Breaking News
More () »

Approx. 12 samples sent to U.S. CDC for COVID-19 testing

State officials say testing will soon be able to be performed in Maine.

MAINE, USA — The Maine Center for Disease Control and Prevention (CDC) announced Thursday that COVID-19 testing is expected to begin in Maine in the next several days. In the meantime, about a dozen samples have been sent to the U.S. CDC to be tested, and results are pending.

Maine CDC has received new testing equipment, according to a press release, and the state lab staff is calibrating it and “taking other steps to prepare for testing within the next several days.”

According to the CDC website, Maine is one of six states that is not yet set up for testing. Wyoming, Oklahoma, Alabama, West Virginia, and Ohio are also currently in the process of getting set up for official testing. Robert Long of the Maine CDC said until recently no state labs were authorized to do COVID-19 testing. 

"As U.S. CDC began authorizing state labs to conduct COVID-19 testing, priority was given to states with confirmed cases or greatest need," Long said.

Credit: CDC

On Tuesday, MaineHealth expanded the guidelines for surveilling, testing, and monitoring to align with new CDC guidelines.

In a statement, MaineHealth said, “This broader criteria, specifically patients with respiratory ailments of unknown origin, has naturally increased the number of patients who qualify for testing.”

RELATED: MaineHealth reports more Mainers being tested, officials say risk remains low

Maine currently has no confirmed cases of COVID-19; one person previously met the federal testing criteria but tested negative.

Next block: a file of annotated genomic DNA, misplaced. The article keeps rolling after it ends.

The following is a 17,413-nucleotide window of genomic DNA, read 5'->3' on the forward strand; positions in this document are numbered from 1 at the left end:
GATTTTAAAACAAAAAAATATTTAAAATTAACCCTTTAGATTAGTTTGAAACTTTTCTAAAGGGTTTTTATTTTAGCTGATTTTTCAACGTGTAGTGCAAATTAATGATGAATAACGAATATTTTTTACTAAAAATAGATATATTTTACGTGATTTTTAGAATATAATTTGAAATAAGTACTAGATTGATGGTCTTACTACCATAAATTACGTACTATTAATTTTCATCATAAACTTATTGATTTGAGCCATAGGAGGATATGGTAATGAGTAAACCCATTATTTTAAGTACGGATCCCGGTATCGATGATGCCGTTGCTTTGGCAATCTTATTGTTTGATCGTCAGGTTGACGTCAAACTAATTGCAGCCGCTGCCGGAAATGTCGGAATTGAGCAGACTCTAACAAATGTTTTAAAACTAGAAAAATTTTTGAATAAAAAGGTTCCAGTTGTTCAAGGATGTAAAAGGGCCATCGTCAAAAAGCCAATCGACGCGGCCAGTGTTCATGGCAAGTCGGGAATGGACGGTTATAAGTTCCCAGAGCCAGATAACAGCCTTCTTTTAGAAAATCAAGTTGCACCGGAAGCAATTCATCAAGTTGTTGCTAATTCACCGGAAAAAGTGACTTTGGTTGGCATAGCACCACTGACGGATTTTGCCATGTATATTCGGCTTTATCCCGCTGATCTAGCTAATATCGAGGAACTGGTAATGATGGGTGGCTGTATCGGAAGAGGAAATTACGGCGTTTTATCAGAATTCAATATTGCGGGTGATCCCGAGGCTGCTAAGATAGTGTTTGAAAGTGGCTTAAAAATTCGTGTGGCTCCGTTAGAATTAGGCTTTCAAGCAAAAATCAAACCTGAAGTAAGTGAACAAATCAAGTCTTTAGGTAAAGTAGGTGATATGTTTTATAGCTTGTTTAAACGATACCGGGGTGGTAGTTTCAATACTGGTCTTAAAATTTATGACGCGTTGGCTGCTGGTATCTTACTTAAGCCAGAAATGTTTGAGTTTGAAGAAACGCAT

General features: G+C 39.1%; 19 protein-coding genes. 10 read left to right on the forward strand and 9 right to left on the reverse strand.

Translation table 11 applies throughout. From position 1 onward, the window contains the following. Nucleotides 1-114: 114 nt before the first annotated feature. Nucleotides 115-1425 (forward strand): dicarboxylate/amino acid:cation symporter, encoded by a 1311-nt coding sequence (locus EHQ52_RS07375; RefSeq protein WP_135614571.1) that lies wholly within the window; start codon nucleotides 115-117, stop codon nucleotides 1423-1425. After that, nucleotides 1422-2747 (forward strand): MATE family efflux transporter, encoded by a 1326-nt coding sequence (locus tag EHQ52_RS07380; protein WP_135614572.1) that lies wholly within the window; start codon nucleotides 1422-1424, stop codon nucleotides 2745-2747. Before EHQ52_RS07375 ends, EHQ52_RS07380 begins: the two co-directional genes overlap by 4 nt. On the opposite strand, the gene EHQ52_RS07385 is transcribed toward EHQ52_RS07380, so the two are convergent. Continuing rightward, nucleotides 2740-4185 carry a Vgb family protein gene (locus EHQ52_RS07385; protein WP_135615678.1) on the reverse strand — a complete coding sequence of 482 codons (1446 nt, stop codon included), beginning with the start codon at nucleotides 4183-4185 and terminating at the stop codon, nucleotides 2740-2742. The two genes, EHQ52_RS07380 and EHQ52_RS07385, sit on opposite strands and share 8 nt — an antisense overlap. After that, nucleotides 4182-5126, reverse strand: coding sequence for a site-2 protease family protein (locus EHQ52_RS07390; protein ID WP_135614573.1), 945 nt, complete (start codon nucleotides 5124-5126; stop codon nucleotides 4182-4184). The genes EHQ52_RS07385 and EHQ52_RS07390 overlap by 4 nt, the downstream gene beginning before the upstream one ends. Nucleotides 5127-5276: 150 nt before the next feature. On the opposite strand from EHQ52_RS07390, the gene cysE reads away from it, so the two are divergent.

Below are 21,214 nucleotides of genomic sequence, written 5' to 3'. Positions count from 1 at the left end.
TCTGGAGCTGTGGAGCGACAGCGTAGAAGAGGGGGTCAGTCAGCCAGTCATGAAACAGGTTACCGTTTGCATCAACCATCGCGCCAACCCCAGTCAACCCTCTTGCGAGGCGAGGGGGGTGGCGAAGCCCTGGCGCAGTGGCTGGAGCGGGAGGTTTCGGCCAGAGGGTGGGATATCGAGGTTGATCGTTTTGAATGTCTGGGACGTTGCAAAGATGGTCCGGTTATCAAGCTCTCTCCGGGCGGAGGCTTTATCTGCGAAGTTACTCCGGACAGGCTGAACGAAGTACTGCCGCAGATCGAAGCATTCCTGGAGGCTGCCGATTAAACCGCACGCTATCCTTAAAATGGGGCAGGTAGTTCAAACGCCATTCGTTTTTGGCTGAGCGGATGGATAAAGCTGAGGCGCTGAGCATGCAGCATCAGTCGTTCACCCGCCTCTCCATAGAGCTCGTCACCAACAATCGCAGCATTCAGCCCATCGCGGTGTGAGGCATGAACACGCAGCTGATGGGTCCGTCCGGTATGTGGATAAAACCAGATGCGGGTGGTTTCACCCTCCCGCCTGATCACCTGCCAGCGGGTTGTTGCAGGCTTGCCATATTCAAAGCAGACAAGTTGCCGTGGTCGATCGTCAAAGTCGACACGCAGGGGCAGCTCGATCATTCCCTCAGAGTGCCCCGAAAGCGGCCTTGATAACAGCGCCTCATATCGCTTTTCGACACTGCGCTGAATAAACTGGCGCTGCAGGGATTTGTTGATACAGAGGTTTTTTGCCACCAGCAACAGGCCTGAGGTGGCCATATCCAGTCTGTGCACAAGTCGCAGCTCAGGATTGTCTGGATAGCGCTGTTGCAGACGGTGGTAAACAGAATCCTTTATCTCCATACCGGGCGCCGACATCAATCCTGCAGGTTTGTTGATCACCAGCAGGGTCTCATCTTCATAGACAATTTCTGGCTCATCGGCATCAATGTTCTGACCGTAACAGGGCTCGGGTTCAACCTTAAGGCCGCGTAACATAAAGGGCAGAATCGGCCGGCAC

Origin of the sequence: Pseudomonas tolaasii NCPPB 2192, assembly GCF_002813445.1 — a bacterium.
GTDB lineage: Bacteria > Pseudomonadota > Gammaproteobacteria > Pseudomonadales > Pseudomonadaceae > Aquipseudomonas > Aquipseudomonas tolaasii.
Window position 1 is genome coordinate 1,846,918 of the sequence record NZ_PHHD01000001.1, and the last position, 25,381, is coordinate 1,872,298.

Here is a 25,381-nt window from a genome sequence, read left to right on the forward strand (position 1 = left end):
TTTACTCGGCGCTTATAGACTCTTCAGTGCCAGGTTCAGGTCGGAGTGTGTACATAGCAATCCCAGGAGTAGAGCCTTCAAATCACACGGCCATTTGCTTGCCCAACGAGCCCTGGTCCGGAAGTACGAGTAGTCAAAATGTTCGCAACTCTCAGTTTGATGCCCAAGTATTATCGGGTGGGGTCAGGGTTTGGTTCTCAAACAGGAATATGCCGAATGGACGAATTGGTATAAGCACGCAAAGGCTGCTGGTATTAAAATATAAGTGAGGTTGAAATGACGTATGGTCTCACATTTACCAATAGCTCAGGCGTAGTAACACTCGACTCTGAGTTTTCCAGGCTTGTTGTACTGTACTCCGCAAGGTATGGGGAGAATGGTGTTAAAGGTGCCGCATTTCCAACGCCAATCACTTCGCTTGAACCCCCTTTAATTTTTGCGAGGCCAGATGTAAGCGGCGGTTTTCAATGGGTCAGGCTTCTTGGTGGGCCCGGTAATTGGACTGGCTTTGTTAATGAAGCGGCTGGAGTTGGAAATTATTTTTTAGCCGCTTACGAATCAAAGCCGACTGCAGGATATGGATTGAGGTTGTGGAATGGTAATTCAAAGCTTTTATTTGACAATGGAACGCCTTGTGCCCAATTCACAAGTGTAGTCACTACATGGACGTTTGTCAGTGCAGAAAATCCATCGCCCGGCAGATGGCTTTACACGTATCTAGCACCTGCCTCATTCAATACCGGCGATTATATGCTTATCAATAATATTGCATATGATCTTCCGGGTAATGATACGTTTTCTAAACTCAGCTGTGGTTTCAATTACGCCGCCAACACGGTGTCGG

According to the director of Maine CDC Dr. Nirav Shah said it’s just a matter of time before the virus arrives in Maine. Dr. Shah said the state has been preparing for the possibility since China declared an outbreak of the virus in December.

RELATED: Maine Dir. of CDC says it's highly likely the Coronavirus will arrive in Maine

"Once we first starting hearing about what was going on in China that team assembled so we could start coming up with scenarios that would help is us be where we are today,” Dr. Shah said. “We are where we are in terms of our readiness because of all the preparedness we've done."

Dr. Shah said his team has been working to make sure every health care provider in Maine knows what's going on with Covid-19 and what the signs and symptoms are.

The Maine CDC recommends that anyone concerned that they may have the virus—symptoms include fever and/or cough, difficulty breathing and possibly a sore throat—call their healthcare provider and not simply arrive at an emergency room.

Still, as the United States Centers for Disease Control and Prevention reported that COVID-19 has now been detected in 60 locations internationally, Long said the Maine CDC has long-planned for emergencies—whether a hurricane, flood, blizzard or virus—and that recommendations that residents keep supplies on hand are not new.

Maine CDC says it will inform the public if positive tests are confirmed. Moving forward, they say testing will be conducted at both Maine CDC and the U.S. CDC to facilitate prompt results.

RELATED: Gov. Mills convenes Coronavirus Response Team

Dr. Shah is on Gov. Janet Mills’ Coronavirus Response Team, which is charged with coordinating the state government’s response to the potential spread of COVID-19.

Dr. Shah recommends the Maine CDC website and the USCDC website for the most accurate and timely information.  


RELATED: Tips for working from home, from someone who works from home

RELATED: Real-time updates: 10 deaths, 29 other cases of coronavirus in Washington state

RELATED: NBC News: Scientists were close to a coronavirus vaccine years ago. Then the money dried up.

RELATED: See all reported cases of coronavirus on this interactive map

RELATED: UPDATE: DHHS says there is a second presumptive positive case of COVID-19 in New Hampshire

Before You Leave, Check This Out